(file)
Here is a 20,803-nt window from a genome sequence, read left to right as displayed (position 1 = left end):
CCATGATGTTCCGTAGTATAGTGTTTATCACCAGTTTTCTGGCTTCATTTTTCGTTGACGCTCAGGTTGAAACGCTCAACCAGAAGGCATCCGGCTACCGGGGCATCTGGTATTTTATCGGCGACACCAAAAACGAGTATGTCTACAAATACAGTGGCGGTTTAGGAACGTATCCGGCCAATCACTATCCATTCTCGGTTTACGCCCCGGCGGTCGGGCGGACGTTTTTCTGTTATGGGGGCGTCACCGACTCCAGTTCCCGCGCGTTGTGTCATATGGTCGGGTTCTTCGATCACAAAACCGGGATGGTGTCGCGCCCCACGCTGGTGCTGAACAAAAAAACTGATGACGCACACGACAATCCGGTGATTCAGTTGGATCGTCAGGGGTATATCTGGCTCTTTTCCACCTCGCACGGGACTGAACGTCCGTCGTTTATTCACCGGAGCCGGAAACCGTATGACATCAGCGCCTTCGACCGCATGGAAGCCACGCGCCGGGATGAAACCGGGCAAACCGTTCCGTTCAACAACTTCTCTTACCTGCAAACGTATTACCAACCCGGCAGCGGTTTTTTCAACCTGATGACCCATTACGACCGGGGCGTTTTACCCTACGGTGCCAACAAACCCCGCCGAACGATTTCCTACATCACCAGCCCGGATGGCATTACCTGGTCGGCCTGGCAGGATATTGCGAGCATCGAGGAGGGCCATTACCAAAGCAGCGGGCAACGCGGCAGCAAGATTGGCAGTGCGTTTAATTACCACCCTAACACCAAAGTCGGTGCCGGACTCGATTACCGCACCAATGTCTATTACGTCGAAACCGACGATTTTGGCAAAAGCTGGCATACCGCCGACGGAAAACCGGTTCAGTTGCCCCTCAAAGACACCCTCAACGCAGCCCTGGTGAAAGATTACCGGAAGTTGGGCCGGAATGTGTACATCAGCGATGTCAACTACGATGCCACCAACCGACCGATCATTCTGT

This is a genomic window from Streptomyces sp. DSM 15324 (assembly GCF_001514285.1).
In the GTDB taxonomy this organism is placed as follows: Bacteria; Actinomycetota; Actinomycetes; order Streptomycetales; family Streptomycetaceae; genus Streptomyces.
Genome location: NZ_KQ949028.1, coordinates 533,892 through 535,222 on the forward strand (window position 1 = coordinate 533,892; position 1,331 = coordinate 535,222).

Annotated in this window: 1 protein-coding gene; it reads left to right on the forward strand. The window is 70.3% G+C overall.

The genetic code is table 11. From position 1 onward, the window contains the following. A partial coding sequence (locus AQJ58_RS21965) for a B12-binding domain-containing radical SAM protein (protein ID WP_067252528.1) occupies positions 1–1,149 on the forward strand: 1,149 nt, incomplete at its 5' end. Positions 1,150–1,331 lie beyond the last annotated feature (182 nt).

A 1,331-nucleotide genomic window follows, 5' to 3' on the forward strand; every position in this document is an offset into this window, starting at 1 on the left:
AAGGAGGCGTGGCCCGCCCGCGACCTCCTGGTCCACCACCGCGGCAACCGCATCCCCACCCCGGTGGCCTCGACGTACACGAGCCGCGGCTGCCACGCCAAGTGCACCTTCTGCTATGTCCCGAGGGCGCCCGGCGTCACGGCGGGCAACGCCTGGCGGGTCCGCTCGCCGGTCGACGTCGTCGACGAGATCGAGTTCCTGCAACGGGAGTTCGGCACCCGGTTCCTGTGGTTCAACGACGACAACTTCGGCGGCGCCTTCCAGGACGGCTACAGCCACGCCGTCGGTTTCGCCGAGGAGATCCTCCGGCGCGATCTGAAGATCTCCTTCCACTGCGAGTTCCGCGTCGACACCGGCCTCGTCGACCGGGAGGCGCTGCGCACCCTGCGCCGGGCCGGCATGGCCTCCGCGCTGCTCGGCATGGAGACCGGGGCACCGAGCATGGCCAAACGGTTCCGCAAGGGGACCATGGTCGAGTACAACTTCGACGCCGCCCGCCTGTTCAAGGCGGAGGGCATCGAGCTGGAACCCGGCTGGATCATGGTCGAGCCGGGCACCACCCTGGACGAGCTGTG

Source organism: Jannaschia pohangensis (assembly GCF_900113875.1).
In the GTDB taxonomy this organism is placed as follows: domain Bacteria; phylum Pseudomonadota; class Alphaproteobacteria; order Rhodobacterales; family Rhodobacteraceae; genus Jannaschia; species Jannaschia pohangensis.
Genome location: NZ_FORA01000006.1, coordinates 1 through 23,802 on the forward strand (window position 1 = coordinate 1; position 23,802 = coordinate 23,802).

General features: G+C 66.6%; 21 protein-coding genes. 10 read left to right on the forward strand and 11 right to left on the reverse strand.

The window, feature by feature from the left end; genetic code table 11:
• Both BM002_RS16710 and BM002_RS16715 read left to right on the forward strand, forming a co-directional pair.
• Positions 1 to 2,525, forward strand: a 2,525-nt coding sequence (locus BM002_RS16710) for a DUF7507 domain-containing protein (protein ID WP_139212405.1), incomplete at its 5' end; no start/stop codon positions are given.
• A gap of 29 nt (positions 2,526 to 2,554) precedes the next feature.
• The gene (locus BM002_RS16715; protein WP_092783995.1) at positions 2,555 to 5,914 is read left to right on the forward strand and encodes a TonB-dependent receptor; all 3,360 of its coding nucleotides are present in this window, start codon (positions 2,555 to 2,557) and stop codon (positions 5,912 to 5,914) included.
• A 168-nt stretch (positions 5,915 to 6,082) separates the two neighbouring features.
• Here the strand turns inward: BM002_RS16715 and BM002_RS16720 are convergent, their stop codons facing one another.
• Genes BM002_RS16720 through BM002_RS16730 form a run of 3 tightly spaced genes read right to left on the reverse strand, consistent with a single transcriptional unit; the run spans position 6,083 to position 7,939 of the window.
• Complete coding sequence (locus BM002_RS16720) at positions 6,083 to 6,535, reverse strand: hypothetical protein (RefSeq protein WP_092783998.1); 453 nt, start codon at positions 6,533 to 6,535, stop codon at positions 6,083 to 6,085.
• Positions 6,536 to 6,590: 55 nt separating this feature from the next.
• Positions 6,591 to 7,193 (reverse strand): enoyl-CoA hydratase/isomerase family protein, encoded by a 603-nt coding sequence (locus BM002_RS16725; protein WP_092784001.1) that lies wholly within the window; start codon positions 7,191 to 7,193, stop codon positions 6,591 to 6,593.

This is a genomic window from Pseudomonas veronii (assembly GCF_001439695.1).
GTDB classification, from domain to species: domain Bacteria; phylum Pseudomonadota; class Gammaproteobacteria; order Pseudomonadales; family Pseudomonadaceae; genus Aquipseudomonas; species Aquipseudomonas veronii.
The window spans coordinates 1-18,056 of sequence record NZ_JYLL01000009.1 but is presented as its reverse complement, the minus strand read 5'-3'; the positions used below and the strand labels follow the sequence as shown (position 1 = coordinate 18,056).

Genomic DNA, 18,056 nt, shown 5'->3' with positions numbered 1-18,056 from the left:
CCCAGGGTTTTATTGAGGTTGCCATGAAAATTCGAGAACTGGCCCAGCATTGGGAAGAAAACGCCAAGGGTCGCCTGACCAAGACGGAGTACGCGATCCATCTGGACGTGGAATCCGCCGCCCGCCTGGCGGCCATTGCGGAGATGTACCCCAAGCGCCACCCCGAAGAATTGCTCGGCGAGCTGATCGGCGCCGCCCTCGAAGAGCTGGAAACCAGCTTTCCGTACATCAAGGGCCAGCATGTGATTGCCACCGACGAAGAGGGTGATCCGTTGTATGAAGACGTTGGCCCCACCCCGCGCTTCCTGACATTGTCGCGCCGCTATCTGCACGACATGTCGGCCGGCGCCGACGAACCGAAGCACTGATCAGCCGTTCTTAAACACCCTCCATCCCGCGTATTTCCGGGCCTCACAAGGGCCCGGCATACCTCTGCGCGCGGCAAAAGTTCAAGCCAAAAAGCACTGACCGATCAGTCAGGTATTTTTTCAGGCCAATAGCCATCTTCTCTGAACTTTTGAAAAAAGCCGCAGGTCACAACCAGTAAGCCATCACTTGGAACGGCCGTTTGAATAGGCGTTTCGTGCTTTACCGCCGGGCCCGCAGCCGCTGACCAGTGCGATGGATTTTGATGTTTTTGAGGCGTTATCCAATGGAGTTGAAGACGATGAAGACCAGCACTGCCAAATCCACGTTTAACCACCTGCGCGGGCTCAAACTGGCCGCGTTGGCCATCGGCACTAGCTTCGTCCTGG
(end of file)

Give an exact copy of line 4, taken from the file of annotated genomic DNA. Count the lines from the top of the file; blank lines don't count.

In the GTDB taxonomy this organism is placed as follows: Bacteria; Actinomycetota; Actinomycetes; order Streptomycetales; family Streptomycetaceae; genus Streptomyces.